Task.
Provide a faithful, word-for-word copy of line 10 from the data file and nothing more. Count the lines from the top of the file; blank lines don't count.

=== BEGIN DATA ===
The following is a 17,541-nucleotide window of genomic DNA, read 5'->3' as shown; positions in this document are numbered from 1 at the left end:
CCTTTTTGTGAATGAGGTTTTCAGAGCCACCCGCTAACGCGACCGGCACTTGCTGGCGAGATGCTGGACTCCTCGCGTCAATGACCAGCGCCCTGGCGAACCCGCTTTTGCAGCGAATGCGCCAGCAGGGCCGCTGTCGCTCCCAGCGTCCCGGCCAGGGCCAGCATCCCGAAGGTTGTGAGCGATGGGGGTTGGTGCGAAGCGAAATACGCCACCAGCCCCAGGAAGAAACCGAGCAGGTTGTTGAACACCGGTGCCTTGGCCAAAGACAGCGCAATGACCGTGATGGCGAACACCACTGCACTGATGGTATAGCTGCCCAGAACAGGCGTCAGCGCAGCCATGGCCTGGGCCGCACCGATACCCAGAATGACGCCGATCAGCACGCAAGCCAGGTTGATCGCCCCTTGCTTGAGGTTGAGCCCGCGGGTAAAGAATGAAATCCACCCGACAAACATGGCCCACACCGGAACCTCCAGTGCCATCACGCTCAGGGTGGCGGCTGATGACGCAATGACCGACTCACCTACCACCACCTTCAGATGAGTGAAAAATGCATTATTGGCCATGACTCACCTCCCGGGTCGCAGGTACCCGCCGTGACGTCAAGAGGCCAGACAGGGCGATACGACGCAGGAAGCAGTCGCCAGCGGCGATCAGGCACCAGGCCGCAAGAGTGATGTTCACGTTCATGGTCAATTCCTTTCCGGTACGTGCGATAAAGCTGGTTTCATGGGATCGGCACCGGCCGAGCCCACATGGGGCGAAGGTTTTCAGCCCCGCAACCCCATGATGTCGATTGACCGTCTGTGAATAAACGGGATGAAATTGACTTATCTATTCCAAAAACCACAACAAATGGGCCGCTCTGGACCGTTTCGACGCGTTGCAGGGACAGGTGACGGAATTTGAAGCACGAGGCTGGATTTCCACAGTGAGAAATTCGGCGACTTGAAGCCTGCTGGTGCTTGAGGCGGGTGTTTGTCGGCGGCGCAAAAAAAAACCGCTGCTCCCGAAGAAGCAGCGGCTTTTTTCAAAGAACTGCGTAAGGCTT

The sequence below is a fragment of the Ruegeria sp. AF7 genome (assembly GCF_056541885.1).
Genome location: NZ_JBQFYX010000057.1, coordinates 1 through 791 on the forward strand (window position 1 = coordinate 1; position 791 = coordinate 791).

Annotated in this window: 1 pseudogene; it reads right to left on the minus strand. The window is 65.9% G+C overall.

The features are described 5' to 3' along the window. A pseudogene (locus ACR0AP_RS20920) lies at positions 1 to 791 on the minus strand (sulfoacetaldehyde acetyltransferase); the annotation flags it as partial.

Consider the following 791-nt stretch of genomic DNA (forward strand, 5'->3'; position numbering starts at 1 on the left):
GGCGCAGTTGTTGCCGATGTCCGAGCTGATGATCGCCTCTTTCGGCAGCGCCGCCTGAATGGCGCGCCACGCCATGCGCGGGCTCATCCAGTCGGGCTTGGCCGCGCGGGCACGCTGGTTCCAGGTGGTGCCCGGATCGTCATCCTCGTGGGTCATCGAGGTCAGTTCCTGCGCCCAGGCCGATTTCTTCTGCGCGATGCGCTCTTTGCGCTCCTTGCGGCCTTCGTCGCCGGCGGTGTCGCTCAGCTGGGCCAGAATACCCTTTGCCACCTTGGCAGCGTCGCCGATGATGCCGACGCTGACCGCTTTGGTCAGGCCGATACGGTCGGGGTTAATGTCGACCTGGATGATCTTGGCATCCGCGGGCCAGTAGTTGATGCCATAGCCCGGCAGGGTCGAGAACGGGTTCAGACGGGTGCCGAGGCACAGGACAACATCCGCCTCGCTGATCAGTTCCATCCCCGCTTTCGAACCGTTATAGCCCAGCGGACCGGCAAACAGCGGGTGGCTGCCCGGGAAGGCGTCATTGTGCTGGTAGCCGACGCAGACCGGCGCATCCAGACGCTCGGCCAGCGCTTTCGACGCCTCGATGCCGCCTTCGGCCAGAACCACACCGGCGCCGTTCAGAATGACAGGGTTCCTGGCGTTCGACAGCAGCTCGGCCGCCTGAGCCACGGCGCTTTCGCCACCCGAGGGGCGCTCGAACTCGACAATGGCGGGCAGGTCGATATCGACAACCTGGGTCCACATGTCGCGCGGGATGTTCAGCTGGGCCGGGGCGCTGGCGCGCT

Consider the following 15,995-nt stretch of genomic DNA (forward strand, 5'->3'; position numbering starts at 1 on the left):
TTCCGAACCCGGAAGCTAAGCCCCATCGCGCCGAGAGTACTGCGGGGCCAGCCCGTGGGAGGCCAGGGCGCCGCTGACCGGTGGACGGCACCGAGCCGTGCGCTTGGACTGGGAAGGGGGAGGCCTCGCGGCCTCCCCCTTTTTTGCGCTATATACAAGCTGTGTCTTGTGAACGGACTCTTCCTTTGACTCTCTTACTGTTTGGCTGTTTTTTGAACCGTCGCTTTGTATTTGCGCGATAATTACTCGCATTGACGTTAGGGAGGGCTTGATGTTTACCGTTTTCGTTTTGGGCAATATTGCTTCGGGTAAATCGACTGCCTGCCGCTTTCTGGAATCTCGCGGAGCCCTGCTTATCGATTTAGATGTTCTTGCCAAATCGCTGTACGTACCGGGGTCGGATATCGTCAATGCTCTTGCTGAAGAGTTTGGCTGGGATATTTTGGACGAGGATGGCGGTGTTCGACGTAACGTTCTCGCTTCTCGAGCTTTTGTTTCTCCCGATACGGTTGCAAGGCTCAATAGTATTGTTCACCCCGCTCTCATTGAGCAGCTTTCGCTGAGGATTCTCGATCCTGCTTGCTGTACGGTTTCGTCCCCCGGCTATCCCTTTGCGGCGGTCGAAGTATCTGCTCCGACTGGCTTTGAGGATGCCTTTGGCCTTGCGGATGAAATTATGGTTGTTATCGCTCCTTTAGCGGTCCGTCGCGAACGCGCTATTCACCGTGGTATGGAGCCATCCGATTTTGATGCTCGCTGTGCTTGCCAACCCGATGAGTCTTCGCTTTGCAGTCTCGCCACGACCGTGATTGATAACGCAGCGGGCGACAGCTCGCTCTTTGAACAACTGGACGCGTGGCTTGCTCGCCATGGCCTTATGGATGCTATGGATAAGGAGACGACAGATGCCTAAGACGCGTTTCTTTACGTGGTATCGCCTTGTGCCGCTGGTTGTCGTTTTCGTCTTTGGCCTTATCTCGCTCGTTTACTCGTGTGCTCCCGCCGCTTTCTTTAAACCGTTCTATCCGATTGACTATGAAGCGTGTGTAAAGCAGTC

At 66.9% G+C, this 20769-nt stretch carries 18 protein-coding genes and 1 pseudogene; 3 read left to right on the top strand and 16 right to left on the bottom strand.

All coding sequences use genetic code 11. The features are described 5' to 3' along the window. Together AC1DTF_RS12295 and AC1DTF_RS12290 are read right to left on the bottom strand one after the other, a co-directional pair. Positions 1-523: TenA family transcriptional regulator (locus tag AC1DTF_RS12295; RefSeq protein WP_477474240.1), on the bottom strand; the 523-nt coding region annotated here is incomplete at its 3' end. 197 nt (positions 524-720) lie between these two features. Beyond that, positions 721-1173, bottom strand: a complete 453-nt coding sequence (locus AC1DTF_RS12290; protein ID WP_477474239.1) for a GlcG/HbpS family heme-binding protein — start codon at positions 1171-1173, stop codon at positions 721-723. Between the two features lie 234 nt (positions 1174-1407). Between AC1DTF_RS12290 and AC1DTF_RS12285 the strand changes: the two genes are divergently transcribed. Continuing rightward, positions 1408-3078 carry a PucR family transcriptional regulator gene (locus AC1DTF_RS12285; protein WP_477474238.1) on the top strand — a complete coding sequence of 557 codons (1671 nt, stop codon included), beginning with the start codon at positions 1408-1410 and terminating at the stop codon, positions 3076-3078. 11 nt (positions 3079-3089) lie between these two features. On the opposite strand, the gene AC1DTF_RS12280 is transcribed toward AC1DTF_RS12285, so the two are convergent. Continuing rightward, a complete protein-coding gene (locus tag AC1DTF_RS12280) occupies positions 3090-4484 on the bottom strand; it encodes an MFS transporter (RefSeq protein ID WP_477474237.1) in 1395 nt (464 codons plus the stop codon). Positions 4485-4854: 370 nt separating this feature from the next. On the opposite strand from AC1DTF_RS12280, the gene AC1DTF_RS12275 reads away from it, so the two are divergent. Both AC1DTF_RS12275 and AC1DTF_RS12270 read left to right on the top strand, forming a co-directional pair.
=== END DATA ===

TTCCGAACCCGGAAGCTAAGCCCCATCGCGCCGAGAGTACTGCGGGGCCAGCCCGTGGGAGGCCAGGGCGCCGCTGACCGGTGGACGGCACCGAGCCGTGCGCTTGGACTGGGAAGGGGGAGGCCTCGCGGCCTCCCCCTTTTTTGCGCTATATACAAGCTGTGTCTTGTGAACGGACTCTTCCTTTGACTCTCTTACTGTTTGGCTGTTTTTTGAACCGTCGCTTTGTATTTGCGCGATAATTACTCGCATTGACGTTAGGGAGGGCTTGATGTTTACCGTTTTCGTTTTGGGCAATATTGCTTCGGGTAAATCGACTGCCTGCCGCTTTCTGGAATCTCGCGGAGCCCTGCTTATCGATTTAGATGTTCTTGCCAAATCGCTGTACGTACCGGGGTCGGATATCGTCAATGCTCTTGCTGAAGAGTTTGGCTGGGATATTTTGGACGAGGATGGCGGTGTTCGACGTAACGTTCTCGCTTCTCGAGCTTTTGTTTCTCCCGATACGGTTGCAAGGCTCAATAGTATTGTTCACCCCGCTCTCATTGAGCAGCTTTCGCTGAGGATTCTCGATCCTGCTTGCTGTACGGTTTCGTCCCCCGGCTATCCCTTTGCGGCGGTCGAAGTATCTGCTCCGACTGGCTTTGAGGATGCCTTTGGCCTTGCGGATGAAATTATGGTTGTTATCGCTCCTTTAGCGGTCCGTCGCGAACGCGCTATTCACCGTGGTATGGAGCCATCCGATTTTGATGCTCGCTGTGCTTGCCAACCCGATGAGTCTTCGCTTTGCAGTCTCGCCACGACCGTGATTGATAACGCAGCGGGCGACAGCTCGCTCTTTGAACAACTGGACGCGTGGCTTGCTCGCCATGGCCTTATGGATGCTATGGATAAGGAGACGACAGATGCCTAAGACGCGTTTCTTTACGTGGTATCGCCTTGTGCCGCTGGTTGTCGTTTTCGTCTTTGGCCTTATCTCGCTCGTTTACTCGTGTGCTCCCGCCGCTTTCTTTAAACCGTTCTATCCGATTGACTATGAAGCGTGTGTAAAGCAGTC